A picture of the Garnstudio jacket, which I love (although the angora sheds) and have to make an effort not to wear daily.
I was actually outside during daylight hours while my parents were here last week, and we took pictures.
I can't remember if I mentioned when I knit it (in about a week, because the gauge is so big, and the Schaefer Martha was so squishy that I couldn't help myself), but the directions for the sleeve cap shaping were a little wonky--either wrong or unclear, I'm not sure which. So in case you've found this post because you're about to knit the Garnstudio/Drops 103-1 Jacket, here's what I did instead:
At the length specified in pattern (between 34 and 49 cm, depending on size), I bound off 3 sts at the beginning of the next 2 rows, then 2 sts at the beginning of the next 2 rows (that part is in the pattern) Then I decreased 1 st at each end of every other right side row 6 times, then bound off 2 sts at the beginning of the next 2 sts, then bound off the remaining sts.
I was knitting the smallest size, and that made the sleeve cap tall enough that it fit the armhole.
And a semi-related story: my father went to a conference in Norway one summer while I was in college. My mother, one sister, and I went over afterwards to meet him. This was in the dark ages, pre-widespread internet, so I had no way to look up yarn stores before I went (technically, that's not true...a big enough library would have had phone books from major Norwegian cities). So I had to rely on my yarn radar (yarn-dar?), and one night on the way to dinner I spotted a yarn store. It was closed, but we came back the next day so I could poke around.
I stared at yarn and pattern books for as long as my family could stand, then bought 2 Drops books and several skeins of boucle yarn (also from Garnstudio, although evidently discontinued by now). The books were in Norwegian (as well as Finnish and Swedish), but I was certain I could figure them out based on 2 weeks of puzzling out Norwegian signs, plus my understanding of how patterns are written. I suspect the shop owner thought I was crazy--she told me specifically that the patterns weren't in English, in case I hadn't been able to tell. Having puzzled out patterns in various languages since then, I think that would have gone fine, although I never got around to it (and now the same patterns are online, for free, in English).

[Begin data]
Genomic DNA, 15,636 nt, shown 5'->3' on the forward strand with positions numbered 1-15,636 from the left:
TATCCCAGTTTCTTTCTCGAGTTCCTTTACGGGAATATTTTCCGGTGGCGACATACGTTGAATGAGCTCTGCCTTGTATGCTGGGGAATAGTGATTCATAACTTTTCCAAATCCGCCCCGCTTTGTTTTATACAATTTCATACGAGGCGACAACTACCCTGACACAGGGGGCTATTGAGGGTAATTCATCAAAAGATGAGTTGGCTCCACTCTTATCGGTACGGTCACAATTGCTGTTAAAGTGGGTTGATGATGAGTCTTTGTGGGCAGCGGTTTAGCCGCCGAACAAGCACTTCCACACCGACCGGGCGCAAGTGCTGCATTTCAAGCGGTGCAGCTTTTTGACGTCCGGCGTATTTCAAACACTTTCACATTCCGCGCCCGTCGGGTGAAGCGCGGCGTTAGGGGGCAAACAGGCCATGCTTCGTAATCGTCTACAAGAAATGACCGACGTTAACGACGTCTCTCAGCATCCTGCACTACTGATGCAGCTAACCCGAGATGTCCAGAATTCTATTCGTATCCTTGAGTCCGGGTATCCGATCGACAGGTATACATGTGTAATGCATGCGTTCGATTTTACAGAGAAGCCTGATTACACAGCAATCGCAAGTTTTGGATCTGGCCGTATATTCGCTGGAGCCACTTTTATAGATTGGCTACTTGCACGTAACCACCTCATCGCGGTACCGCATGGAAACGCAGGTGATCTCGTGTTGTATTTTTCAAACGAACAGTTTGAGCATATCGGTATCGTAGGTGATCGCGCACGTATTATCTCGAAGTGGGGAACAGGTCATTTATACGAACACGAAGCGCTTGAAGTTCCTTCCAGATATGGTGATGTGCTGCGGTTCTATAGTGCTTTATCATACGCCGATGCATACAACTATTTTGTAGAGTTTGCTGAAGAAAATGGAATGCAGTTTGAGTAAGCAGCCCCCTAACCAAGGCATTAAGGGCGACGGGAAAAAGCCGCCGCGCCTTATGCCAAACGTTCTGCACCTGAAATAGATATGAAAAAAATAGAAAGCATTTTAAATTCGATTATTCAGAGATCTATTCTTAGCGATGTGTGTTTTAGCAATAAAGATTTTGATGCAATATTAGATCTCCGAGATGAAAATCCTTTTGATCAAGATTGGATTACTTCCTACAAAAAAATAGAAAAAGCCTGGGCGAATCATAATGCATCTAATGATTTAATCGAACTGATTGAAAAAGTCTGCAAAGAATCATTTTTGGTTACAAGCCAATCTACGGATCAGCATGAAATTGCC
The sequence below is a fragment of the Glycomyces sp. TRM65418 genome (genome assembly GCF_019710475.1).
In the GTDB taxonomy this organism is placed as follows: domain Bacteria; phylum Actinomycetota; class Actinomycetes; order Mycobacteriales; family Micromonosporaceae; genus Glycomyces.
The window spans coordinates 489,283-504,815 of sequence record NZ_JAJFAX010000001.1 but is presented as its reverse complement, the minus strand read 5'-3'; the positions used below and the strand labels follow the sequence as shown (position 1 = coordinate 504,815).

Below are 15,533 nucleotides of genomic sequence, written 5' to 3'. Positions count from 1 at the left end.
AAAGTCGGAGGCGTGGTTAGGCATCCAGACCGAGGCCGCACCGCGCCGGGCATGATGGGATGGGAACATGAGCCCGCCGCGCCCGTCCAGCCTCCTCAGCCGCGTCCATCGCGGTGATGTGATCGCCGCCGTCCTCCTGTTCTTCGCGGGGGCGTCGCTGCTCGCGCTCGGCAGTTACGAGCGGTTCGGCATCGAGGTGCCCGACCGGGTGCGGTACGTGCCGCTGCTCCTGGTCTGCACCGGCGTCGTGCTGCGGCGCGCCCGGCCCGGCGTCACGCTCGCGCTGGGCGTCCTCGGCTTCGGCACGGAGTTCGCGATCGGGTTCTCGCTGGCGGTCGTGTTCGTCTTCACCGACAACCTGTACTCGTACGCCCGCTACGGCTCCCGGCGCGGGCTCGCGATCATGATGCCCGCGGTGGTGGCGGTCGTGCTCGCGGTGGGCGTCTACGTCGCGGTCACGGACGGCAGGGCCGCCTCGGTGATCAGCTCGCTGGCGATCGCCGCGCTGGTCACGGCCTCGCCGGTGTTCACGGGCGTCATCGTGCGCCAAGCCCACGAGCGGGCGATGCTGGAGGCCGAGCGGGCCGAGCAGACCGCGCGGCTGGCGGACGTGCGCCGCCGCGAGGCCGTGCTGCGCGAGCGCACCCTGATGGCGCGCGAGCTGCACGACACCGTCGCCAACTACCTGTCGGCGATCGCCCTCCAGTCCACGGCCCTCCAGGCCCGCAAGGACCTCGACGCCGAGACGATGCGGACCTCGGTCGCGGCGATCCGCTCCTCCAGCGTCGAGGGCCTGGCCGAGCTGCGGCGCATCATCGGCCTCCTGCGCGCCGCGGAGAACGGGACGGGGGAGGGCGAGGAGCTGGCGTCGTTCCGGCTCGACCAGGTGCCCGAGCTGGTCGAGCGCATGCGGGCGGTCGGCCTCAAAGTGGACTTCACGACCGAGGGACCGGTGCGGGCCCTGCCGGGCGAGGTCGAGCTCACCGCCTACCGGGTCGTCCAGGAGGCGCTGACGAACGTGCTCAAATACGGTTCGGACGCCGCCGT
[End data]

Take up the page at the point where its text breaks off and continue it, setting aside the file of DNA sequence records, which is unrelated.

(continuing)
I hadn't been knitting long enough to estimate yardage requirements very well (and the whole meters to yards thing may have confused me as well), so it turned out when I got home that I only had enough yarn for a vest. I'd never seen the yarn in the US (remember: pre-internet!), so I made the vest, even though I didn't really wear vests at the time. After a couple of years of not wearing it, I gave it to charity.
And speaking of charity--I was going to post pictures of my charity hats and scrap yarn for Katy, but the pictures are apparently still in my camera, so that will have to wait.